Written by MaryBeth Kurland, MPA, CAE, ICE-CCP
CEO, Commission for Case Manager Certification
In June, the Centers for Medicare & Medicaid Services (CMS) launched its newest innovative health care delivery model, Making Care Primary (MCP). The team-based care approach seeks to address complex health needs in the context of whole-person health. That includes evaluating and addressing identified health-related social needs—housing, food security, and behavioral health among them—and ensuring that covered individuals benefit from care coordination—what CMS calls "full care transformation.”
CMS' new model is only open to primary care practices in eight states at this early stage, but its 10.5-year roadmap anticipates a future with much broader adoption. That's because CMS is launching MCP with confidence that it will produce great outcomes. A recent report from the Department of Health and Human Services cites the evidence for positive impacts from holistic care models that address social determinants of health (including behavioral health), especially for those with chronic conditions. Whether it's coordinating health care alongside help with housing, food, or transportation, studies show that keeping the person at the heart of collaborative care improves health outcomes and lowers cost.
For case managers, this notion of "full care transformation" is quite familiar; it's simply keeping the person-centered approach to their client's care—a perspective they bring to their role every day.
Collaboration can truly be transformative. This year, the Commission for Case Manager Certification (CCMC), the Case Management Society of America (CMSA) and the American Case Management Association (ACMA), have joined together as one voice to champion case managers as advocates, navigators, and change agents. During National Case Management Week in October, our organizations are united in spotlighting the important role case managers play on the health care team with the theme, "Keeping the Person at the Heart of Collaborative Care.” Together, we are raising awareness about case managers and the value of teamwork and partnership in ensuring optimal health outcomes through coordinated, whole-person care.
Our united voices are a powerful demonstration of collaboration for collective impact. All three organizations share a commitment to advocate for case management excellence and empower case managers through professional development. Our collaboration amplifies our ability to advocate for the case management profession as the whole becomes greater than the sum of its parts.
As advocates for collaborative care, case managers ensure that individuals are actively involved in their care decisions and planning. And as natural communicators, case managers know that you can't help an individual achieve better health unless you've assessed the whole person—including clinical, behavioral and social health factors. Case management planning and implementation must include connection to the health and community resources they need. As navigators, case managers leverage knowledge and expertise to facilitate seamless transitions between providers and health care settings.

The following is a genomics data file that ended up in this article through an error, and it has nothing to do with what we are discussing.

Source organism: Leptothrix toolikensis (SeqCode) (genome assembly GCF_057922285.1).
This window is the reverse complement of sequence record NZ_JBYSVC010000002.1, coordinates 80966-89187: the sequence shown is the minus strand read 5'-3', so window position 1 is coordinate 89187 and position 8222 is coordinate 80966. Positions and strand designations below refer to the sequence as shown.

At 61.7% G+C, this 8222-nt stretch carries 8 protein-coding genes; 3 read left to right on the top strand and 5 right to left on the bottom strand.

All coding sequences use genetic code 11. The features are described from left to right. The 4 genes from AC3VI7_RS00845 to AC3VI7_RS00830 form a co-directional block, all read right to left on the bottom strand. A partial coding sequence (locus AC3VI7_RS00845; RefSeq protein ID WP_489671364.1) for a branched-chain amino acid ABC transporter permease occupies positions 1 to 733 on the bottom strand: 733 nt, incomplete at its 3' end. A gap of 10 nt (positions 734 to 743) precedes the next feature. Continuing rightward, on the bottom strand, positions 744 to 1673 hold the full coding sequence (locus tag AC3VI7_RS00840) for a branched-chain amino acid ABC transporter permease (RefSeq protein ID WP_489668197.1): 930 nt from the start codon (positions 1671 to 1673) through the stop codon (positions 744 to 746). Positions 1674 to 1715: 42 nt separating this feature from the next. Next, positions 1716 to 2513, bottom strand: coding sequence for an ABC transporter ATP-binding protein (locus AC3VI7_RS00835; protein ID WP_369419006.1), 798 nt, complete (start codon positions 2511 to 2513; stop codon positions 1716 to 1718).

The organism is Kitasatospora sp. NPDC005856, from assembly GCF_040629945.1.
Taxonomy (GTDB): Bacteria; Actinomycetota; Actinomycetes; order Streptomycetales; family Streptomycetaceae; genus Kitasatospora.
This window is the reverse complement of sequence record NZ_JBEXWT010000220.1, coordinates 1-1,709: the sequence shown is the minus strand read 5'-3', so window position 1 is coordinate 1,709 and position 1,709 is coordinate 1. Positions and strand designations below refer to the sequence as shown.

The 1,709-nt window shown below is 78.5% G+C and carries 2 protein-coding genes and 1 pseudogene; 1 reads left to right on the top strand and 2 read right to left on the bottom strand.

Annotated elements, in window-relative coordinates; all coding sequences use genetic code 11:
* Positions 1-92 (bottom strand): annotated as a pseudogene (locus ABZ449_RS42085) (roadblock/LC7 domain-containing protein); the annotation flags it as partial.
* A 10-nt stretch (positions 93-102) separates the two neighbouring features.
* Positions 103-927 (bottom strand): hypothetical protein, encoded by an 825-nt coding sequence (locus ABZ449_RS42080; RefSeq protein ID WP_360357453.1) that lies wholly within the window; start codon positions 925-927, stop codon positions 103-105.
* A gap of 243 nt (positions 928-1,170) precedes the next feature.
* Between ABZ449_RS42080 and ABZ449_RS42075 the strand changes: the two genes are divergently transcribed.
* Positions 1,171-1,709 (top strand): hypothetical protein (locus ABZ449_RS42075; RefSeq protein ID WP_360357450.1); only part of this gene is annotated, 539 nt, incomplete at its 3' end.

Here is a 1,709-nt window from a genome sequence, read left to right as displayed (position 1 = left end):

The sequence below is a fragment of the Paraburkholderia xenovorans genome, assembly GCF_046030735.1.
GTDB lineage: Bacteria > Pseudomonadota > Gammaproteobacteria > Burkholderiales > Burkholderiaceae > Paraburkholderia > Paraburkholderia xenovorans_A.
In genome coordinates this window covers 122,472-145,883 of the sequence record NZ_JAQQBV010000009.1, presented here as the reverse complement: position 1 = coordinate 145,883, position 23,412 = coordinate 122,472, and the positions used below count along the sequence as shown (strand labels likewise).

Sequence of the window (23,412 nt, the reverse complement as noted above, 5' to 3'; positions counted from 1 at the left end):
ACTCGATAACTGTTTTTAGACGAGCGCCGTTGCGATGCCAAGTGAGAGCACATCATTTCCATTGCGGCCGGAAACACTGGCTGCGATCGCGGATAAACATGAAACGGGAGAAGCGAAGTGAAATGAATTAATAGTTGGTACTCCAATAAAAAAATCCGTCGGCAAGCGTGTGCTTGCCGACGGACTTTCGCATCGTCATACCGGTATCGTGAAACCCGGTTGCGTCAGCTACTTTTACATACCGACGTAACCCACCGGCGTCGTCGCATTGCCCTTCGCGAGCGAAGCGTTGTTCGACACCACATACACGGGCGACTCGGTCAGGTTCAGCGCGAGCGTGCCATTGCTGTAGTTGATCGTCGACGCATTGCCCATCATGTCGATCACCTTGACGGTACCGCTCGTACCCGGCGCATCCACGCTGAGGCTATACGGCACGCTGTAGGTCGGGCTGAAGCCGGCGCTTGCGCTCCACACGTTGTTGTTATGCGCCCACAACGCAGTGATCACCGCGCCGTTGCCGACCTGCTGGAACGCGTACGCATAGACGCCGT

Care coordination and continuity reduce delays in care, which can be critical for complex cases involving multiple health care providers. Improving health outcomes and long-term well-being requires navigating essential social services as well. Making connections to the social services individuals need flows from expert communication, coordination, planning, and follow-up—all essential elements of the value-driven case management process.
Whether an individual is covered by a public program or employer insurance, the cost is too high to ignore the value of case management in whole-person care. Case management is rapidly gaining prominence among payers because it lowers the overall cost of care and boosts satisfaction rates. A recent JD Power health plan study found that Individuals with complex health needs benefit the most from case management, yet a recent study found that even among the commercially insured, only 17% of those with the worst health status were assigned a case manager. As our population ages and health needs become more complex, more skilled professional case managers are needed that are ready to listen, assess, and guide individuals to better health.
Advancing and supporting quality case management practice are among the Commission's highest priorities. As we unite with other case management organizations to elevate the critical importance of case managers in team-based, whole-person care, we look to a future that leverages the strengths of our social, behavioral, and health care landscape—keeping the person at the heart of collaborative care.